Arts Management in the UK

By Megan Merchant, Arts Management MA Candidate

Arts Management course in London, England
Arts Management course in London, England

This is day 13 of my 18 day stay here in London. The opportunity to study arts management in another country has been an invaluable opportunity. Comparing practices and customs helps to open my mind to new ideas of how an arts organization can function.

As a first time world traveler, starting my abroad experience in London has been the perfect introduction since the customs and language are not too different from the US. However, it took me a few days to get used to the currency, how to cross the street, the tube, and local jargon. My favorite places to eat here are pubs where I had cottage pies, fish and chips, and Scottish eggs. On the trip I saw all the major tourist sites including: Buckingham Palace, Kensington Palace, Trafalgar Square, West End, St. Paul’s Cathedral,West Minster Abbey, Tower if London, Tate Modern, Victoria & Albert Museum, Stone Henge, Harry Potter Studios, and Stratford Upon Avon.

I also saw Angela Lansbury in a West End play called Blithe Spirit, Warhorse, and a new musical of Charlie and the Chocolate Factory. I even heard a latin jazz concert in a crypt at St. Martin’s in the Fields Church. I’ve seen more visual and performing arts in this trip than I usually see in a year. I can’t wait to visit again!

Some arts management highlights and observations from my trip:

Difference in US and UK theaters

  • UK theatres serve ice cream at the interval (intermission).
  • instead of a pleasant bell tone to return to your seats at the interval they ring a bell that sounds like a fire alarm.
  • No one asks audiences to silence cell phones.
  • Food and drink are allowed in the theatres (even the fancy ones).

Immersive Theatre for an on demand generation

I saw the theatre/dance program called “Drowned Man”. The production was created by Punch Drunk Productions in collaboration with the Royal National Theatre (they have a huge collection of costumes, props and theatre sets). It was the best live theatre performance I’ve ever seen. The production was not in a theatre. It was in a vacant 5 story building in a neighborhood called Paddington. Every floor was designed to look like a 1960s Hollywood studio filled with elaborate movie  sets and props that I could touch and explore. There were also 20 actors spread throughout the building with individual story lines.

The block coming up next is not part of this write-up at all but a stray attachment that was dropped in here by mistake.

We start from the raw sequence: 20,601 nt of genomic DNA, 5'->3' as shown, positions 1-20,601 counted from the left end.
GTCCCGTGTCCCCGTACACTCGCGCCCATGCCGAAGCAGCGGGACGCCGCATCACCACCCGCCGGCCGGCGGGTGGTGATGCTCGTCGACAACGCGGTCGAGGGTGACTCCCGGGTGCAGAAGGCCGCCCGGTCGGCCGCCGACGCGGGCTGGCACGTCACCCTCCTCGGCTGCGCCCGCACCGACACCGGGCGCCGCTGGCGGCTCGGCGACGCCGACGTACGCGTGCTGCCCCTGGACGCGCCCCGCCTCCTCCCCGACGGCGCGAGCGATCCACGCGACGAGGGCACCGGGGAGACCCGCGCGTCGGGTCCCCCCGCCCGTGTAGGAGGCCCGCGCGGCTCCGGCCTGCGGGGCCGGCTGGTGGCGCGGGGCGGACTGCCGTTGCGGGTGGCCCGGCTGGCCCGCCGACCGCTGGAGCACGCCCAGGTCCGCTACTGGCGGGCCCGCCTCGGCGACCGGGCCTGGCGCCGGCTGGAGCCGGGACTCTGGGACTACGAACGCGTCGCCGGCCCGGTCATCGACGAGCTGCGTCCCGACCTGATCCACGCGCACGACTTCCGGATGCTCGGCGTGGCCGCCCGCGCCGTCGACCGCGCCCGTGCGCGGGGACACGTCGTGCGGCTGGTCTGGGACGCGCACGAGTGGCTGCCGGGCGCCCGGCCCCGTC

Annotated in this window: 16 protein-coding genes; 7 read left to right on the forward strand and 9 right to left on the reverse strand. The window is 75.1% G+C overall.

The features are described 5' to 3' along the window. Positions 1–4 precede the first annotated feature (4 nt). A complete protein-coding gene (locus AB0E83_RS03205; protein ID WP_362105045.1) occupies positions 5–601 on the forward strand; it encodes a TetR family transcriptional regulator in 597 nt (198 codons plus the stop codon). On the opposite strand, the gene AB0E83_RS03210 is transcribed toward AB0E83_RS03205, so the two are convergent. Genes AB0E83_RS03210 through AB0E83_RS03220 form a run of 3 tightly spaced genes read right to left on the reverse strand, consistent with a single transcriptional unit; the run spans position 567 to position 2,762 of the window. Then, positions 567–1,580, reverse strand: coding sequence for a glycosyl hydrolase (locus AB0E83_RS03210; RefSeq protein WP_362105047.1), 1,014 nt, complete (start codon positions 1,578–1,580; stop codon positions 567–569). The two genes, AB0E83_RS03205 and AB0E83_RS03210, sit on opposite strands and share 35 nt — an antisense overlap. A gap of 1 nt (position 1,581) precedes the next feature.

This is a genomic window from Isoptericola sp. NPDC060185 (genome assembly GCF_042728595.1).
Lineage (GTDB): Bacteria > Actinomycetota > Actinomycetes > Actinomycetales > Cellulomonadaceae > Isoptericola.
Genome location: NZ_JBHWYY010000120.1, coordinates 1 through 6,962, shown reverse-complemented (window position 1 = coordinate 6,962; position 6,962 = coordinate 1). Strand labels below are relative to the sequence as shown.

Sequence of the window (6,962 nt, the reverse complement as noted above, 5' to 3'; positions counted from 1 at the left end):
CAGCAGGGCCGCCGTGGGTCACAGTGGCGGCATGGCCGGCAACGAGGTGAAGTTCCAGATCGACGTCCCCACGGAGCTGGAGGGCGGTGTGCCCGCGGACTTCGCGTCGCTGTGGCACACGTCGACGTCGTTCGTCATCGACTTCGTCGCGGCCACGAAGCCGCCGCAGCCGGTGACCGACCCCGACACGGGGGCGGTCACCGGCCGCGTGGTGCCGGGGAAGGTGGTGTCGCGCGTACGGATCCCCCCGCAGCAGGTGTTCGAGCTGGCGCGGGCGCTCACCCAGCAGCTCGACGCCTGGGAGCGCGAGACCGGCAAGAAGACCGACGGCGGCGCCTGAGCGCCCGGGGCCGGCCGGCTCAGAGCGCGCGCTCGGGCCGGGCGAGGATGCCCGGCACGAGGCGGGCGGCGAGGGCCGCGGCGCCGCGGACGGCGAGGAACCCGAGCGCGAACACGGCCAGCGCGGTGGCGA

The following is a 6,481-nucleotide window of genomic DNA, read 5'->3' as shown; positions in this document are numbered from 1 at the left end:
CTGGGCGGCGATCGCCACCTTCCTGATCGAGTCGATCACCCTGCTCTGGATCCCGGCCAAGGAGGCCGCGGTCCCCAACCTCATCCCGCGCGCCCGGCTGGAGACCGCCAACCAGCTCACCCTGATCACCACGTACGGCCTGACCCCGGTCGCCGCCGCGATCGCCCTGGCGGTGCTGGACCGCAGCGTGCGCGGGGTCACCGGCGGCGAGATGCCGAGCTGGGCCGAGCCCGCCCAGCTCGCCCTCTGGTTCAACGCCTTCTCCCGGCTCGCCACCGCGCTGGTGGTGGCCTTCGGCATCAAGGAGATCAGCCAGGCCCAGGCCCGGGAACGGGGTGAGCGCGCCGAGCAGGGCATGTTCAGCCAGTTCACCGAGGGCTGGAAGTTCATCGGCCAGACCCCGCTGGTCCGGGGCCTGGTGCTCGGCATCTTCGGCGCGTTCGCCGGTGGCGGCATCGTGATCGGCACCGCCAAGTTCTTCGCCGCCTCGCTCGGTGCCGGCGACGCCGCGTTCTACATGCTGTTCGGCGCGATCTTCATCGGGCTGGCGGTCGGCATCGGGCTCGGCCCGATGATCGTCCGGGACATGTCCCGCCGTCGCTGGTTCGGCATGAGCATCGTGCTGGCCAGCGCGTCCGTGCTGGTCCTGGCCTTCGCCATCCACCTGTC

The actors were also highly trained dancers and performed physically challenging dances throughout the building. Audiences are free to follow actors or just simply explore the sets. Some actors even interacted with audience members. This immersive style of theatre captures the true essence of audience engagement and individual experience. The productions sell out all the time and allow audiences to have new experiences every time they visit.

Going back in time

Shakespeare’s Globe theatre is a recreation of what the Globe Theatre would have looked like during Shakespeare’s time.  The building not only houses excellent theatre productions but is also a tourist attraction and academic Mecca for Shakespeare scholars.This multi-tiered purpose has allowed the Globe to have a unique arts management model that includes in house researchers (usually a large expense for arts organizations), a large number of international visitors, and affordable  tickets. I was able to watch the production of Titus Adronicus for 5 pounds as a Groundling.

A UK perspective

I had the opportunity to sit in a discussion with Caroline Miller,Executive Director of Dance UK (a service organization). She was very generous in sharing her background and advice in running an arts organization. Some highlights of the discussion were saving an organization from closing by building partnerships and creating future flagship projects to alter the perception of the organization to the public. Diversify work experience (she’s had a wide range of jobs). I did observe through the talk that dance organizations in the UK get more government support and attention than in the US. It is still however less recognized than music and theatre.

Program link: Arts Management in the UK


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